Catheter Ablation -> SVT/AVNRT/WPW/AT: -> Mapping & Imaging D-PO05 - Poster Session V (ID 39) Poster

D-PO05-159 - Physiology Of Slow Pathway Conduction During Sinus Rhythm: Evidence From High Density Mapping Within The Triangle Of Koch (ID 1284)

 S.J. Bailin: Nothing relevant to disclose.


Background: We have previously described a methodology for visualization of the slow pathway using voltage gradient mapping. By adjusting voltage limit values, the slow pathway could be identified by the presence of a low voltage bridge (Navix, SJM). Activation within this LVB occurs both superiorly via the fast pathway and inferiorly via the slow pathway. In order to further evaluate this interaction, we used an Orion high density basket (Rhythmia, BSC) to map sinus rhythm. 10 consecutive patients undergoing electrophysiology testing for AVNRT were mapped in sinus rhythm, both activation and voltage gradient were evaluated.
Objective: To define conduction activation within the triangle of Koch in patients with AVNRT
Methods: Patients undergoing evaluation for AVNRT had mapping in Sinus rhythm by a HD system (Orion, Rhythmia). Both activation and Voltage mapping was performed.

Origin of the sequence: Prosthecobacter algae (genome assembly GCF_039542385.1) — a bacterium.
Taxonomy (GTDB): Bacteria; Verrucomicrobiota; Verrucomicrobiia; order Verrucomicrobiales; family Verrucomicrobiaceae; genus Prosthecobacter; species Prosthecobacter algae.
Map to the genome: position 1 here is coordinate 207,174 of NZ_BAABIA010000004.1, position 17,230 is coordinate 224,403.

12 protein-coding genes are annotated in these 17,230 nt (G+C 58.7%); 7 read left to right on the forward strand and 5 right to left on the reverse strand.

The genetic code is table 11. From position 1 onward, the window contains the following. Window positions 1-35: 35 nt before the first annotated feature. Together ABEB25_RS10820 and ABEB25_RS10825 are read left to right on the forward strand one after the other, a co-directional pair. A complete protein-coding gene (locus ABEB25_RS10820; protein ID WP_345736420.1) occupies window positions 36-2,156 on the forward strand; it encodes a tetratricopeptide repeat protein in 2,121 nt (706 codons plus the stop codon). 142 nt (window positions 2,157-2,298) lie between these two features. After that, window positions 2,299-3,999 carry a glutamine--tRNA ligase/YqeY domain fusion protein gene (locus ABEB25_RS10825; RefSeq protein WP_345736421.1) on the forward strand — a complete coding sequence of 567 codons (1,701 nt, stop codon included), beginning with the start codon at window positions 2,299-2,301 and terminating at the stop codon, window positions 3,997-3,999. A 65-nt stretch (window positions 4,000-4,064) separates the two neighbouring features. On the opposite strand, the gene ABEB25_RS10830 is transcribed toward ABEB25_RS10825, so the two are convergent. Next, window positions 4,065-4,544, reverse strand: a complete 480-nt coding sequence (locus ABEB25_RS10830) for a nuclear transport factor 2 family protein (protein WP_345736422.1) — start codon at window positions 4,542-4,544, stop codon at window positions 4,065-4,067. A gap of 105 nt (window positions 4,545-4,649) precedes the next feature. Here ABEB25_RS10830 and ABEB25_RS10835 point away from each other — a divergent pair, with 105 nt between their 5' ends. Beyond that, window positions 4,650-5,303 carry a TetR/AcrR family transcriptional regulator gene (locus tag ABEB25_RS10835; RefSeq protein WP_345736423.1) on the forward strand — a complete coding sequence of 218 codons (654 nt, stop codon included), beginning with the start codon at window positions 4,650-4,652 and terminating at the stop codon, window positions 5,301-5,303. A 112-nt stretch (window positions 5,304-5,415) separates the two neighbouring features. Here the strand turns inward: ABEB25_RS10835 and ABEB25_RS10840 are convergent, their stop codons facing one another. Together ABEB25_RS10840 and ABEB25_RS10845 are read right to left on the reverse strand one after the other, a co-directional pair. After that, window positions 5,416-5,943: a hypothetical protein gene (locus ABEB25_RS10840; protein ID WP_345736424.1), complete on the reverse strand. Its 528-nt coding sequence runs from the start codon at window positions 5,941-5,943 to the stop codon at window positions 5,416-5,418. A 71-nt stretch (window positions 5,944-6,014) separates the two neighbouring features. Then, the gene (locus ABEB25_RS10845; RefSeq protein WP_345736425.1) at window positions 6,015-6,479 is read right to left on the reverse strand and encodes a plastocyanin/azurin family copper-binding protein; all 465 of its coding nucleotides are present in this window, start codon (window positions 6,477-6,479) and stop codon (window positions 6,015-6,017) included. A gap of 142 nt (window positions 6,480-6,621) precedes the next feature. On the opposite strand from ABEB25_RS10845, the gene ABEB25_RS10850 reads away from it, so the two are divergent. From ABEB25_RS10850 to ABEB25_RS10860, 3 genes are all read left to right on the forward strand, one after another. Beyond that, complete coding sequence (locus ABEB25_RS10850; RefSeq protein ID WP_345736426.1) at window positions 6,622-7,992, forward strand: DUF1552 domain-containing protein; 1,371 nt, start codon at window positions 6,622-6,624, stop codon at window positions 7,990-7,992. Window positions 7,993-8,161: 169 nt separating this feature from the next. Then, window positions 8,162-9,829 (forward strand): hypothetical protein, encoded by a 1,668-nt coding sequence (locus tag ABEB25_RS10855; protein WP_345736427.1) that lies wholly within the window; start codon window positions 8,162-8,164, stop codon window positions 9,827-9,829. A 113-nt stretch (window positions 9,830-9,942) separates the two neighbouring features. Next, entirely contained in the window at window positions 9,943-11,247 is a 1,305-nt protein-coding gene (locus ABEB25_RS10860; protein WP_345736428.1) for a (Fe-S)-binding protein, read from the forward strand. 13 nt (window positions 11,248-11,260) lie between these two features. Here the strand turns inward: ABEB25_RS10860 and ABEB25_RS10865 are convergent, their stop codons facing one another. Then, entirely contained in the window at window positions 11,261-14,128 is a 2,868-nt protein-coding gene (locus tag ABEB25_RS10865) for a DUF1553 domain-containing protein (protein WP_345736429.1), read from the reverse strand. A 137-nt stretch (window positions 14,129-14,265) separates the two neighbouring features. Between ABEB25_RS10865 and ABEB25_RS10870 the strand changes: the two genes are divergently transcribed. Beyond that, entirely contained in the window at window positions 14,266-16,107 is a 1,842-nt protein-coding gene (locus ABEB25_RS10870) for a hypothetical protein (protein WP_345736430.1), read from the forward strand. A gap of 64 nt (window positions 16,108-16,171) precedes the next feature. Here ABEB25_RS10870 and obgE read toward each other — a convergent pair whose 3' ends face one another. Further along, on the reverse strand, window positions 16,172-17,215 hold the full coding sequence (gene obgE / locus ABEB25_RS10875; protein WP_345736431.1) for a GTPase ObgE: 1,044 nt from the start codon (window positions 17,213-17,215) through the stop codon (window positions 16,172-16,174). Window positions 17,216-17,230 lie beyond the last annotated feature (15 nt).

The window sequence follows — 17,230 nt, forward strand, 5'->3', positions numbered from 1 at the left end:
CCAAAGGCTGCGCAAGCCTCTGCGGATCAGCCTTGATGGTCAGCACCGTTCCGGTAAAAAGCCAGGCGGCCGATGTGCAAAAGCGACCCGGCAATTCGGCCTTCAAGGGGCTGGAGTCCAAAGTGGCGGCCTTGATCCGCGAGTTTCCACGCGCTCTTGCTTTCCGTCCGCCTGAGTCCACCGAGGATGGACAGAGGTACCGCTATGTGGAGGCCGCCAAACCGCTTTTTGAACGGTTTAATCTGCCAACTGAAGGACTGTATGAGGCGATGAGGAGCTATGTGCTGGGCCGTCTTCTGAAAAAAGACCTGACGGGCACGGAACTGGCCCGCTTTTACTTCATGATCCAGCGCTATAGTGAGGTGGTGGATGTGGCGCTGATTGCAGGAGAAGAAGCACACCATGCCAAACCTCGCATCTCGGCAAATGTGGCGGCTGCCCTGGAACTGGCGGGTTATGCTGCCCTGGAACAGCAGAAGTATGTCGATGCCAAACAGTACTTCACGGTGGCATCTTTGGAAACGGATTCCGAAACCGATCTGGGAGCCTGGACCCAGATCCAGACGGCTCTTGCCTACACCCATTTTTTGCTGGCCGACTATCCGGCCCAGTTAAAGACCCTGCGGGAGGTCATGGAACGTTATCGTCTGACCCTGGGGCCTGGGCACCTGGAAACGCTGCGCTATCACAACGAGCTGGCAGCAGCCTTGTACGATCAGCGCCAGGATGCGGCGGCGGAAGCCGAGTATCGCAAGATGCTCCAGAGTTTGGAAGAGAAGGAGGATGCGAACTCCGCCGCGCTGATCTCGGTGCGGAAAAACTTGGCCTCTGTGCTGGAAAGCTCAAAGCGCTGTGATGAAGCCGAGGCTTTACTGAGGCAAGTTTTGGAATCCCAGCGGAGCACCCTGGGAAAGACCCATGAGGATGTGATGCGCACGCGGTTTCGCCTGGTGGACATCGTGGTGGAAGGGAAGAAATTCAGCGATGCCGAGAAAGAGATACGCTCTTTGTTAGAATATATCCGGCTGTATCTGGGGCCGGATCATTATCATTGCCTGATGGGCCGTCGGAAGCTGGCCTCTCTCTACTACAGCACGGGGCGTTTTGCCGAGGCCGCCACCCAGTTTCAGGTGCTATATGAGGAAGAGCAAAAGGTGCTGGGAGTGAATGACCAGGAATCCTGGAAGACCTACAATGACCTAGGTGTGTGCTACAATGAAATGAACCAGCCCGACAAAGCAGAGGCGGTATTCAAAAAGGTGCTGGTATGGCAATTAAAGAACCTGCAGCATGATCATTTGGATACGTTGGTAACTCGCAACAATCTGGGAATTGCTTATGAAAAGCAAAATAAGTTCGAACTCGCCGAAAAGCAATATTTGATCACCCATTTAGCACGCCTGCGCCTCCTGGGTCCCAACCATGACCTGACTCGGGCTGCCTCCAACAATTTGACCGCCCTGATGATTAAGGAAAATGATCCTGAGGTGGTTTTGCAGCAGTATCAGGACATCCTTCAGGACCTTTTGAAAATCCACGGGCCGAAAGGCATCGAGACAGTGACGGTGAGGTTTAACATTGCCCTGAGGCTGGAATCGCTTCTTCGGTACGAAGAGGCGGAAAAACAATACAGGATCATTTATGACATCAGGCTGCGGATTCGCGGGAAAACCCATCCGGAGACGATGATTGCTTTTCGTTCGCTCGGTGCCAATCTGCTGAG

Results: Activation mapping universally identified conduction from the fast pathway moving inferiorly toward the CS and activating the His transversely. Activation then pivots superiorly along the TV toward the AV Node. This channel and pivot point is associated with the previously described slow pathway LVB. See figure.
Conclusion: Antegrade conduction in the presence of dual AV nodal physiology occurs via dual inputs into the AV Node. One occurs transversely from the fast pathway and the other, inferiorly following a pivot of activation around a line of block within the triangle of Koch. The position of this pivot point, inferior to the node and near the TV may explain the complex electrogram associated with successful anatomic/electrogram directed ablation.